Click "Embed" to display an article on your own website or blog. If you’ve caught the urge to declutter and organize, it can be challenging if your family members aren’t on board. After all, how can you declutter a whole house when your partner or children won’t participate and their belongings are part of the clutter?

Actually, there are plenty of steps that you can take even as the sole member of your household interested in decluttering and organizing. Here are my five tips for creating an organized space and way of life for yourself, even when your family isn’t up for the challenge.

1. Focus on Your Own BelongingsAs a professional home organizer, I find that it helps my clients to keep this reality in mind: The only thing you have control over is your own belongings. So start there. Even if you can’t reach your goal of a fully organized home, decluttering your own items can still bring you the peace that you’re looking for.

Given that you may be working around a large quantity of family members’ items, I recommend tackling small categories of your own items and organizing them from start to finish. For example, pull out all of your T-shirts and completely sort them, and then find a place for the ones that you’re keeping. Then move through other categories: shorts, pajamas, books, office supplies.I am still amazed at how much a small closet or pantry or office cabinet can hold and how overwhelming it can be to pull all those items out for sorting. I find that it’s less chaotic to review, declutter and organize each small category at a time. This method also won’t leave your home scattered with unmanageable piles of random categories.

In addition to your own items, you can also take this approach with uncontroversial family goods — things like party serving pieces and canned goods that your family isn’t likely to mind you decluttering and organizing.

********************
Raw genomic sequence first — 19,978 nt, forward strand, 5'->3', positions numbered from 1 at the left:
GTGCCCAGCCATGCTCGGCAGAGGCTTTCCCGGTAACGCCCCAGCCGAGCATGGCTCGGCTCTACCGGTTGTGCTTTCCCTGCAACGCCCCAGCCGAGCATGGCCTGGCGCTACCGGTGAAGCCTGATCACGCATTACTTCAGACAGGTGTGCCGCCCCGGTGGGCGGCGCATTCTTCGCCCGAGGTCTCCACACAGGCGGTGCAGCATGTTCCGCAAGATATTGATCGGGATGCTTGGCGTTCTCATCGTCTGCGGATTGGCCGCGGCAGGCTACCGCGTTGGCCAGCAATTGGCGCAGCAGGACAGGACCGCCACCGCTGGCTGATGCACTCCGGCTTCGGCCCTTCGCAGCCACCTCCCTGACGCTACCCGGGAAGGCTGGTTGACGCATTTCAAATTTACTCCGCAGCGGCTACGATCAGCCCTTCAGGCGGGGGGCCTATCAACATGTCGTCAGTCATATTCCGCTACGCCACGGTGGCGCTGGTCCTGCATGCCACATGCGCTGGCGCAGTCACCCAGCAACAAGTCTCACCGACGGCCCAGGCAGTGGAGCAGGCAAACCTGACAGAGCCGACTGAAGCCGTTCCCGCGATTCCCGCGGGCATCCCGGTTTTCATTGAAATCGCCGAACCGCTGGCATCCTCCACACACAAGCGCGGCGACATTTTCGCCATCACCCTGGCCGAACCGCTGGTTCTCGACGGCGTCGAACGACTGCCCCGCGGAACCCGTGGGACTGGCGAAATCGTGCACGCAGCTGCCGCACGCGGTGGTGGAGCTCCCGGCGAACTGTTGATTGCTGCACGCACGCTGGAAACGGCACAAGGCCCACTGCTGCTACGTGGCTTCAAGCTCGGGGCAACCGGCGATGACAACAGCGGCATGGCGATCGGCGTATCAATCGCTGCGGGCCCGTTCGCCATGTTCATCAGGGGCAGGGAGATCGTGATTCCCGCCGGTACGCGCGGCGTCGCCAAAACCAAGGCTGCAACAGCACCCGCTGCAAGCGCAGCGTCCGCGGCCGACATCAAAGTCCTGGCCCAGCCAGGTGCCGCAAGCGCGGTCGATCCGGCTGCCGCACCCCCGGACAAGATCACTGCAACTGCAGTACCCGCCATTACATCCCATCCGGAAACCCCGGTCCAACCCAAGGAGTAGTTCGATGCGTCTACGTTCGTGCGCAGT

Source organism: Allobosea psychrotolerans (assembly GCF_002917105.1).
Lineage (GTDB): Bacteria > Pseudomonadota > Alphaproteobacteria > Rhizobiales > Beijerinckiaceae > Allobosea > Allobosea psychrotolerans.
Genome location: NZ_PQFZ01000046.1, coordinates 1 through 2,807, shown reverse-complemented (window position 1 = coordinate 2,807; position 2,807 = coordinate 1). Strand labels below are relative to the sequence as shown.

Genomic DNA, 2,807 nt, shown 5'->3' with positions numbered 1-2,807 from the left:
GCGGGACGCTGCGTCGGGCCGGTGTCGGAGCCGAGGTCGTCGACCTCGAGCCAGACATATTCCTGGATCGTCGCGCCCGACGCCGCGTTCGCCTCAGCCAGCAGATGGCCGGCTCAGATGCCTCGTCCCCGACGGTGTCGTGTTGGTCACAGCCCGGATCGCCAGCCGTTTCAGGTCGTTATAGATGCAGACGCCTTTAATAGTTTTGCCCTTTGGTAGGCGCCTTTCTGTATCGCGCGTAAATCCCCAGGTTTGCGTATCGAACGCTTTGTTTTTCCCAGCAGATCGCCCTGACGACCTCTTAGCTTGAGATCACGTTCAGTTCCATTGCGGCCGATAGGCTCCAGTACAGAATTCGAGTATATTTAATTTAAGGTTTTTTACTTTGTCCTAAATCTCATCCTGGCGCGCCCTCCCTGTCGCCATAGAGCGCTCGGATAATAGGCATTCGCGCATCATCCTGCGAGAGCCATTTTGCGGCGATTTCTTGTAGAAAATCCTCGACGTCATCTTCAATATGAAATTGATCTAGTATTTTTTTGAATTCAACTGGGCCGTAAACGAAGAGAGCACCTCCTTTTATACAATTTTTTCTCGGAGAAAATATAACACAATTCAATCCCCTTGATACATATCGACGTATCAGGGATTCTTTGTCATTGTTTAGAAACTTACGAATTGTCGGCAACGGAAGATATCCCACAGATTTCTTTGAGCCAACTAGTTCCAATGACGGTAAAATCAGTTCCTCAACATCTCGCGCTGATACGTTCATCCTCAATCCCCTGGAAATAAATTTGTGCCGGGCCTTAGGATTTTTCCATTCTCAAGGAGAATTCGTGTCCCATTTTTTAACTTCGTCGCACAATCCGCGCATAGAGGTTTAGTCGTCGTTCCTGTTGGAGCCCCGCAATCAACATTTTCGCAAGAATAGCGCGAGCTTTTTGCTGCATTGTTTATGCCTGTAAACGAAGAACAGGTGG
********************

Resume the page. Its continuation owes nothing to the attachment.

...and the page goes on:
2. Organize, but Don’t Declutter, Your Family’s ThingsIf your family members are open to some gentle rearranging, you can address their belongings to create a more organized home. The key may be to promise them that you won’t get rid of anything. With their blessing, you can then move on to sort their belongings into groups of like items and store those items together. This may help you feel a greater sense of order even if you’re not getting rid of anything.

As you handle a family member’s things, try to put yourself in that person’s shoes. Consider which items the person needs easy access to versus which items are seasonal, sentimental or rarely used, and then arrange his or her space accordingly. If you’re lucky, your family members may appreciate your work, especially if you’ve made their lives easier and given their spaces a more natural flow. They may even see duplicates or excess among their organized items and be inspired to eliminate some — but don’t be too disappointed if this doesn’t happen.You know your family members. If handling and rearranging their items would induce too much stress, this approach may not be right for you.